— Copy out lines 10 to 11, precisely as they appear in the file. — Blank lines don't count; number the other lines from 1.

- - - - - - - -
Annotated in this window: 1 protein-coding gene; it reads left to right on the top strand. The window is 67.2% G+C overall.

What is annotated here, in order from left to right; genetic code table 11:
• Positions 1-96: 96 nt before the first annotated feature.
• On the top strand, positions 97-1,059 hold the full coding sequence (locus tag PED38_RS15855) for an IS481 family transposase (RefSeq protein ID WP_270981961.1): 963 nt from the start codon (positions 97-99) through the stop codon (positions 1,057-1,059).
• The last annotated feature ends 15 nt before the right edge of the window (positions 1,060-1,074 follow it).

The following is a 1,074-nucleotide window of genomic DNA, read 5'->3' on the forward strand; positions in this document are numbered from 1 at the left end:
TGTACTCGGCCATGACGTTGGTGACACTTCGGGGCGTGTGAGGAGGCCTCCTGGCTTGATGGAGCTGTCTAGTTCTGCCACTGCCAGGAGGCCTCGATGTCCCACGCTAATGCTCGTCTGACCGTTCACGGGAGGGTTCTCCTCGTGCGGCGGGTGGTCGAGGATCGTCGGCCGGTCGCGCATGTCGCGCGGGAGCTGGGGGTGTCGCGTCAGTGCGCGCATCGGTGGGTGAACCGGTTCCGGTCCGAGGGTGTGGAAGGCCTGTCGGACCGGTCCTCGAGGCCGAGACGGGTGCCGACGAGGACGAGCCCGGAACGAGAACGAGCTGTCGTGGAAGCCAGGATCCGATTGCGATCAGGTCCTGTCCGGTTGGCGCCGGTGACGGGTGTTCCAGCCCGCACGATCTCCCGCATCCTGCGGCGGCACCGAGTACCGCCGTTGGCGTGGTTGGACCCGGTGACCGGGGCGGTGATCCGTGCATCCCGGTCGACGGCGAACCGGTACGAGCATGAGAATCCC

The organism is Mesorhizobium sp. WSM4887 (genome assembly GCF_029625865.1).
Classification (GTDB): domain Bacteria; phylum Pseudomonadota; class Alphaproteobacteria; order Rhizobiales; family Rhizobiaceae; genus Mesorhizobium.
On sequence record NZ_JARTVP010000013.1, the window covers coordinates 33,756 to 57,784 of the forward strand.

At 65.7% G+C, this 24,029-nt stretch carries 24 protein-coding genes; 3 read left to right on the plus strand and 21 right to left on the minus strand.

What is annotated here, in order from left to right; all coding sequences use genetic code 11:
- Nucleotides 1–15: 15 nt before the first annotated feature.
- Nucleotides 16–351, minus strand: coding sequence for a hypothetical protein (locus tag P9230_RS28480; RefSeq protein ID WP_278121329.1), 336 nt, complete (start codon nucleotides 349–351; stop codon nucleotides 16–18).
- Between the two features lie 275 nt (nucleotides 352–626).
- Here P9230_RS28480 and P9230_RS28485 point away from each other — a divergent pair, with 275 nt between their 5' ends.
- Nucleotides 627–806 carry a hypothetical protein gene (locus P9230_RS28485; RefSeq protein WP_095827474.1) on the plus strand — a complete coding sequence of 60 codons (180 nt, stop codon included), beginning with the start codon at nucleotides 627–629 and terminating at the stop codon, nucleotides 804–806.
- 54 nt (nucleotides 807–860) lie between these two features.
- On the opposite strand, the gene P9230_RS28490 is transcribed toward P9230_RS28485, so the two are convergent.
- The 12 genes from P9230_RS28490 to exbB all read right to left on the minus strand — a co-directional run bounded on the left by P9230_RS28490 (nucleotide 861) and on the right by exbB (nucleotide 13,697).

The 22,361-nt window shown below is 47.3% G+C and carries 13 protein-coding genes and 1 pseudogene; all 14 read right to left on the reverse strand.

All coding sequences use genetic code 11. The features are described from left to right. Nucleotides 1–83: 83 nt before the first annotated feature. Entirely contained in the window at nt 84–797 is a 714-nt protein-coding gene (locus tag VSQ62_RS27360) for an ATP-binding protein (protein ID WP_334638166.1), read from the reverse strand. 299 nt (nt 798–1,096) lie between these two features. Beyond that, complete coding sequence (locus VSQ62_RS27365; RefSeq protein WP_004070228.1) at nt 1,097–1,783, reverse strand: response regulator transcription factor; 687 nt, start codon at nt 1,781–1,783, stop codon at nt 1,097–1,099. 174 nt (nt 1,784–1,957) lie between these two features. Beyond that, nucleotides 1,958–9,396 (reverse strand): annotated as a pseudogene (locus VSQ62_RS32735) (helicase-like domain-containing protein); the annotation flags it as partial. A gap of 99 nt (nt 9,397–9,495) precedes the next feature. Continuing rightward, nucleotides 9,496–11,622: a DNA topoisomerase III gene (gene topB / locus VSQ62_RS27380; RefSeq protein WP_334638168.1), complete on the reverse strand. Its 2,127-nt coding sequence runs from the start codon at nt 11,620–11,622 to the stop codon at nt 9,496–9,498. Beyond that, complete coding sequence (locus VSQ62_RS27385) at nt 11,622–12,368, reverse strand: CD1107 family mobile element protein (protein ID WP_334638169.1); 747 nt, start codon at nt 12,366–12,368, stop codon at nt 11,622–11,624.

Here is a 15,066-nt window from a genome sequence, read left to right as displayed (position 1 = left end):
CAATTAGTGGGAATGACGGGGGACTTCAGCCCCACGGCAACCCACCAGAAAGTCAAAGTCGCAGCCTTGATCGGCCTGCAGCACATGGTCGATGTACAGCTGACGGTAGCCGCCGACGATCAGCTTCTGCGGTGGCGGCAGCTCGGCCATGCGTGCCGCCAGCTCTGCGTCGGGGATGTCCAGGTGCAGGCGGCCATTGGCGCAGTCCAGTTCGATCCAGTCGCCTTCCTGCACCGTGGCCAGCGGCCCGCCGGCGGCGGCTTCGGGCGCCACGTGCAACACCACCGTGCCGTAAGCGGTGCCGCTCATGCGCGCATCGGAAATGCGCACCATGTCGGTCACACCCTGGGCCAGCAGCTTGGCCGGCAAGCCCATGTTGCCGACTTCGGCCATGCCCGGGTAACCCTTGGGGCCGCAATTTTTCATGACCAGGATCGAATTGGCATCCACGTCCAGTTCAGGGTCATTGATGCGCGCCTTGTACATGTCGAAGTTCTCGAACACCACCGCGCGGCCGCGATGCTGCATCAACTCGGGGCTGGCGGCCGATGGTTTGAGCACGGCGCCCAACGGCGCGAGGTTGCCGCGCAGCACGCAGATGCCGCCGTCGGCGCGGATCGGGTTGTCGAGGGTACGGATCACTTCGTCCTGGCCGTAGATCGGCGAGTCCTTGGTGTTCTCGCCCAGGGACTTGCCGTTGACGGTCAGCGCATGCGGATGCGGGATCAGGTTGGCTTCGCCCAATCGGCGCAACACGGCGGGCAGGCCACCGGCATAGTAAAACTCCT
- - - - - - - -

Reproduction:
On sequence record NZ_JARTVP010000013.1, the window covers coordinates 33,756 to 57,784 of the forward strand.

At 65.7% G+C, this 24,029-nt stretch carries 24 protein-coding genes; 3 read left to right on the plus strand and 21 right to left on the minus strand.